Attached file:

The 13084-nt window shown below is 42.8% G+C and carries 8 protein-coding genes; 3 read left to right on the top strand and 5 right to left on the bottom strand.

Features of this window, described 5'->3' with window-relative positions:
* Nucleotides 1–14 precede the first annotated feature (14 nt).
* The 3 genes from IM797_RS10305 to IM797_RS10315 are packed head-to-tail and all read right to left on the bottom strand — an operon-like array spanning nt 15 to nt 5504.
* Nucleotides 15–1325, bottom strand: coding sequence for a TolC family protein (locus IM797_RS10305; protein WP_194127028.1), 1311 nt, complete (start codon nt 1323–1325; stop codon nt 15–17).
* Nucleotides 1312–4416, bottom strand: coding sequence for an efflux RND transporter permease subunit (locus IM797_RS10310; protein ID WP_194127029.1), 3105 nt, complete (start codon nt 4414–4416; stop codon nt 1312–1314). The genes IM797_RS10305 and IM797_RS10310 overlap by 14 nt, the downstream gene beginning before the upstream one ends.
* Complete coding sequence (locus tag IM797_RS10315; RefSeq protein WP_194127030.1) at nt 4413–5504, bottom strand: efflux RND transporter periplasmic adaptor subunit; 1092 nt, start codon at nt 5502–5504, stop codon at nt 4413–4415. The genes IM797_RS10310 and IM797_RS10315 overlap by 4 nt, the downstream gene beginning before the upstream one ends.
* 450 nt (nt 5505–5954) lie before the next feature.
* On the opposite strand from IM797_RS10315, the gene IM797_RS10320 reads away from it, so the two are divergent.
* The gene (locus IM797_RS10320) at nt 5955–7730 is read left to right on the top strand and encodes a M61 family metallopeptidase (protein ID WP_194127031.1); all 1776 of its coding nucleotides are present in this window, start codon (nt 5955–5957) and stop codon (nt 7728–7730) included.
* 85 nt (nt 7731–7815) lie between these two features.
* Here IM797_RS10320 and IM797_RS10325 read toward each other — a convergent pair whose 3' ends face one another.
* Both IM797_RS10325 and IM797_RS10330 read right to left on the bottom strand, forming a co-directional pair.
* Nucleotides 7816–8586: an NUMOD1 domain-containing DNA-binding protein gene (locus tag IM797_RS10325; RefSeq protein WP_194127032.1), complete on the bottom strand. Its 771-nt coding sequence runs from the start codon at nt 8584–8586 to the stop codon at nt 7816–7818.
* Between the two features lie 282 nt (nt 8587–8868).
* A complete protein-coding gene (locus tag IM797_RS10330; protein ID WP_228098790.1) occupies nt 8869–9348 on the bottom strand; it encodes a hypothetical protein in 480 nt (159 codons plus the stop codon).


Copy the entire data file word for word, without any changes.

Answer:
The 13084-nt window shown below is 42.8% G+C and carries 8 protein-coding genes; 3 read left to right on the top strand and 5 right to left on the bottom strand.

Features of this window, described 5'->3' with window-relative positions:
* Nucleotides 1–14 precede the first annotated feature (14 nt).
* The 3 genes from IM797_RS10305 to IM797_RS10315 are packed head-to-tail and all read right to left on the bottom strand — an operon-like array spanning nt 15 to nt 5504.
* Nucleotides 15–1325, bottom strand: coding sequence for a TolC family protein (locus IM797_RS10305; protein WP_194127028.1), 1311 nt, complete (start codon nt 1323–1325; stop codon nt 15–17).
* Nucleotides 1312–4416, bottom strand: coding sequence for an efflux RND transporter permease subunit (locus IM797_RS10310; protein ID WP_194127029.1), 3105 nt, complete (start codon nt 4414–4416; stop codon nt 1312–1314). The genes IM797_RS10305 and IM797_RS10310 overlap by 14 nt, the downstream gene beginning before the upstream one ends.
* Complete coding sequence (locus tag IM797_RS10315; RefSeq protein WP_194127030.1) at nt 4413–5504, bottom strand: efflux RND transporter periplasmic adaptor subunit; 1092 nt, start codon at nt 5502–5504, stop codon at nt 4413–4415. The genes IM797_RS10310 and IM797_RS10315 overlap by 4 nt, the downstream gene beginning before the upstream one ends.
* 450 nt (nt 5505–5954) lie before the next feature.
* On the opposite strand from IM797_RS10315, the gene IM797_RS10320 reads away from it, so the two are divergent.
* The gene (locus IM797_RS10320) at nt 5955–7730 is read left to right on the top strand and encodes a M61 family metallopeptidase (protein ID WP_194127031.1); all 1776 of its coding nucleotides are present in this window, start codon (nt 5955–5957) and stop codon (nt 7728–7730) included.
* 85 nt (nt 7731–7815) lie between these two features.
* Here IM797_RS10320 and IM797_RS10325 read toward each other — a convergent pair whose 3' ends face one another.
* Both IM797_RS10325 and IM797_RS10330 read right to left on the bottom strand, forming a co-directional pair.
* Nucleotides 7816–8586: an NUMOD1 domain-containing DNA-binding protein gene (locus tag IM797_RS10325; RefSeq protein WP_194127032.1), complete on the bottom strand. Its 771-nt coding sequence runs from the start codon at nt 8584–8586 to the stop codon at nt 7816–7818.
* Between the two features lie 282 nt (nt 8587–8868).
* A complete protein-coding gene (locus tag IM797_RS10330; protein ID WP_228098790.1) occupies nt 8869–9348 on the bottom strand; it encodes a hypothetical protein in 480 nt (159 codons plus the stop codon).